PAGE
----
The safest way to get around it is to always use stock libraries. There are loads about and with these they keep a record of what you have downloaded and if there’s a problem with the images in the future (for example someone has uploaded copyrighted content) then they deal with it for you.

However, this can be extremely expensive. Some paid stock libraries start off from a couple of dollars per download whilst some can start off at $50. If you need a lot of images, maybe on a daily basis, then this becomes prohibitive.

There are also the free options

There are a lot of free stock libraries out there too. These can be great to use but you must be careful on how you use them. Some are free only to certain types of uses or sites. e.g. if you are a hobby blogger the images are free, but if you are a commercial blogger then they are not.

Also, there’s the issue of ‘attribution’. Here you have to link back to the library in return for the free access to the image. Again it varies from library to library and usage to usage.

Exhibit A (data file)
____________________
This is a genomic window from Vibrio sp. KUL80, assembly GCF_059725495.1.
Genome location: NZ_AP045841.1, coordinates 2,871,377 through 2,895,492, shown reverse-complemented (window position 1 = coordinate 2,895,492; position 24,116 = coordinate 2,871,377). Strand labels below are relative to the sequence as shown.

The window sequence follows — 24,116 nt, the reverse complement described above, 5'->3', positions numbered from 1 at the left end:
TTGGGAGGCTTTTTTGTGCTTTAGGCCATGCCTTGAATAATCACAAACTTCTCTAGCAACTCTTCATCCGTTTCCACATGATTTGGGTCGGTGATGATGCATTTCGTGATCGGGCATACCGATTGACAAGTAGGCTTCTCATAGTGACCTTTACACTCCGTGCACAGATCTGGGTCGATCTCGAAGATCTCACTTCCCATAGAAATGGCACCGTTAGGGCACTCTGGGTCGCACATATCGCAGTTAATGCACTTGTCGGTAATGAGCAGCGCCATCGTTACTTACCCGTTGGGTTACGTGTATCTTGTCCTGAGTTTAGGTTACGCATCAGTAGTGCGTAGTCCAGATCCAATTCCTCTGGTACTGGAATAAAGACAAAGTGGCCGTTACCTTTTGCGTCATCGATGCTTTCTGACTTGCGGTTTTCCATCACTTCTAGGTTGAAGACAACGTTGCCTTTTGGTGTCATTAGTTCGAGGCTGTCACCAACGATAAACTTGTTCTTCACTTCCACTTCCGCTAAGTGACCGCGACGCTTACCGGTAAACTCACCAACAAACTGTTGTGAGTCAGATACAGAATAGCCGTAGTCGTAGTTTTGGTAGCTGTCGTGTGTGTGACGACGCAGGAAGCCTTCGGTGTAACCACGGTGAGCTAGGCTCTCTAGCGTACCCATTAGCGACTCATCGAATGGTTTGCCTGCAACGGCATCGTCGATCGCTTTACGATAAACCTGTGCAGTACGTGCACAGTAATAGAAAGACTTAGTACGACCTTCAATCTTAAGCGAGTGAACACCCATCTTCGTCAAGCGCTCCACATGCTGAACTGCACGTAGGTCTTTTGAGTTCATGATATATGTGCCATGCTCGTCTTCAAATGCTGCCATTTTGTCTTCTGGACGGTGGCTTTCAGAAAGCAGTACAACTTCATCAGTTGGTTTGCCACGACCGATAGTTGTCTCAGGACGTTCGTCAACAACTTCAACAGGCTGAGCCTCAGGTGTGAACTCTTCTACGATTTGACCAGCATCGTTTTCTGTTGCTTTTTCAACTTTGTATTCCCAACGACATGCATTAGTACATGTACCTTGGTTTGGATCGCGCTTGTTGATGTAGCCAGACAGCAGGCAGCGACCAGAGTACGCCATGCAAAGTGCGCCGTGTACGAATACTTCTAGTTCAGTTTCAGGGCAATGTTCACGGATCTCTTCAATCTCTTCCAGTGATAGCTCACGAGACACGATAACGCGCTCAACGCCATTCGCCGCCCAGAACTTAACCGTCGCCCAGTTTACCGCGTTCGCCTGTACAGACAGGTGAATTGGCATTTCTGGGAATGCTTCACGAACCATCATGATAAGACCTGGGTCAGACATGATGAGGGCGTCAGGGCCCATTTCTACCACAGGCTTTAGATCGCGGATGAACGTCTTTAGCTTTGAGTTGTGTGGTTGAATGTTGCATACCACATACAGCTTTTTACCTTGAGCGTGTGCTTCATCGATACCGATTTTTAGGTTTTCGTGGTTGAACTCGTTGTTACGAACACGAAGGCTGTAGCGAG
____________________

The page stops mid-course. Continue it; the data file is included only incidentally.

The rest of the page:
Royalty free Verses Free

You have to be very careful searching for ‘free’ images. For example, I’ve just tried ‘free stock photos’ and the 4th result is iStockPhoto – which is a paid directory. What they are offering is not free images but royalty free images. You pay to download them but then don’t have to pay every time that you use them.

It’s a small but subtle difference in the phrase that can mean the difference between a genuinely free image and a costly mistake. And “I didn’t realise” is not a defence. This is something that you are expected to know in the eyes of the libraries. Use their images by mistake and you are in trouble. And I know of people who have received these costly letters.